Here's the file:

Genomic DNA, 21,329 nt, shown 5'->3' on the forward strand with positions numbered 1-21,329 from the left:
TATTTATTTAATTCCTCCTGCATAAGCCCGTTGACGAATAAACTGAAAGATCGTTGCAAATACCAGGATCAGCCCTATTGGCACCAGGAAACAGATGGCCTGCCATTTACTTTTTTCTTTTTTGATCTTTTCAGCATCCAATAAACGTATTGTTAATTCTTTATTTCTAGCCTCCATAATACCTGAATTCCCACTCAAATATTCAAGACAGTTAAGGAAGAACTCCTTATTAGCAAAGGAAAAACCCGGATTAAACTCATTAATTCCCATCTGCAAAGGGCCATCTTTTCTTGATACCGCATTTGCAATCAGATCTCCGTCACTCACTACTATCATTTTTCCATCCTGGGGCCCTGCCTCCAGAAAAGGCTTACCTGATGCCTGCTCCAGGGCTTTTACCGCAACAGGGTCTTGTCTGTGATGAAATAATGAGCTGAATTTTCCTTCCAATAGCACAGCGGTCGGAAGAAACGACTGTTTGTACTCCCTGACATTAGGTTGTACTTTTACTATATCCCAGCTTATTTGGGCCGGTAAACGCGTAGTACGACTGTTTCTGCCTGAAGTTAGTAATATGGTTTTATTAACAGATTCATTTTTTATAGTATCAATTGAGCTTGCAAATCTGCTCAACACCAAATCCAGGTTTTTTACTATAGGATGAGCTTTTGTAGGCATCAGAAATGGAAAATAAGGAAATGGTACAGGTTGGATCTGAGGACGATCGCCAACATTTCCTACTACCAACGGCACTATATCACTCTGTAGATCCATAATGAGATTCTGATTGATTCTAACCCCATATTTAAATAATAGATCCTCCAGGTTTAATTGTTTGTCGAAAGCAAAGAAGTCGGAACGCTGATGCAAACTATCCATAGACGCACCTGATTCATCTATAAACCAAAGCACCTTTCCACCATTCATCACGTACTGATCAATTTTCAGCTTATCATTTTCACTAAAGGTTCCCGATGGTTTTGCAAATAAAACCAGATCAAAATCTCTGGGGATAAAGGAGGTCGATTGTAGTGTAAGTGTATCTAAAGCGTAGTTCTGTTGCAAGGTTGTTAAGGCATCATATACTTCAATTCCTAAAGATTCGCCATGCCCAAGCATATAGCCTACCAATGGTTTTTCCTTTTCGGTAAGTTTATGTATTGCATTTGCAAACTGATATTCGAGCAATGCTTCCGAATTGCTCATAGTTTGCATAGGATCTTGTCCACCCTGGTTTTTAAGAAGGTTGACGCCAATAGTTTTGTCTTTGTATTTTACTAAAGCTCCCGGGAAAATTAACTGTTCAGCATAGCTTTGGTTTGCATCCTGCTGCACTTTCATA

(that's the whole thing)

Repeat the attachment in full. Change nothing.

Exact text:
Genomic DNA, 21,329 nt, shown 5'->3' on the forward strand with positions numbered 1-21,329 from the left:
TATTTATTTAATTCCTCCTGCATAAGCCCGTTGACGAATAAACTGAAAGATCGTTGCAAATACCAGGATCAGCCCTATTGGCACCAGGAAACAGATGGCCTGCCATTTACTTTTTTCTTTTTTGATCTTTTCAGCATCCAATAAACGTATTGTTAATTCTTTATTTCTAGCCTCCATAATACCTGAATTCCCACTCAAATATTCAAGACAGTTAAGGAAGAACTCCTTATTAGCAAAGGAAAAACCCGGATTAAACTCATTAATTCCCATCTGCAAAGGGCCATCTTTTCTTGATACCGCATTTGCAATCAGATCTCCGTCACTCACTACTATCATTTTTCCATCCTGGGGCCCTGCCTCCAGAAAAGGCTTACCTGATGCCTGCTCCAGGGCTTTTACCGCAACAGGGTCTTGTCTGTGATGAAATAATGAGCTGAATTTTCCTTCCAATAGCACAGCGGTCGGAAGAAACGACTGTTTGTACTCCCTGACATTAGGTTGTACTTTTACTATATCCCAGCTTATTTGGGCCGGTAAACGCGTAGTACGACTGTTTCTGCCTGAAGTTAGTAATATGGTTTTATTAACAGATTCATTTTTTATAGTATCAATTGAGCTTGCAAATCTGCTCAACACCAAATCCAGGTTTTTTACTATAGGATGAGCTTTTGTAGGCATCAGAAATGGAAAATAAGGAAATGGTACAGGTTGGATCTGAGGACGATCGCCAACATTTCCTACTACCAACGGCACTATATCACTCTGTAGATCCATAATGAGATTCTGATTGATTCTAACCCCATATTTAAATAATAGATCCTCCAGGTTTAATTGTTTGTCGAAAGCAAAGAAGTCGGAACGCTGATGCAAACTATCCATAGACGCACCTGATTCATCTATAAACCAAAGCACCTTTCCACCATTCATCACGTACTGATCAATTTTCAGCTTATCATTTTCACTAAAGGTTCCCGATGGTTTTGCAAATAAAACCAGATCAAAATCTCTGGGGATAAAGGAGGTCGATTGTAGTGTAAGTGTATCTAAAGCGTAGTTCTGTTGCAAGGTTGTTAAGGCATCATATACTTCAATTCCTAAAGATTCGCCATGCCCAAGCATATAGCCTACCAATGGTTTTTCCTTTTCGGTAAGTTTATGTATTGCATTTGCAAACTGATATTCGAGCAATGCTTCCGAATTGCTCATAGTTTGCATAGGATCTTGTCCACCCTGGTTTTTAAGAAGGTTGACGCCAATAGTTTTGTCTTTGTATTTTACTAAAGCTCCCGGGAAAATTAACTGTTCAGCATAGCTTTGGTTTGCATCCTGCTGCACTTTCATA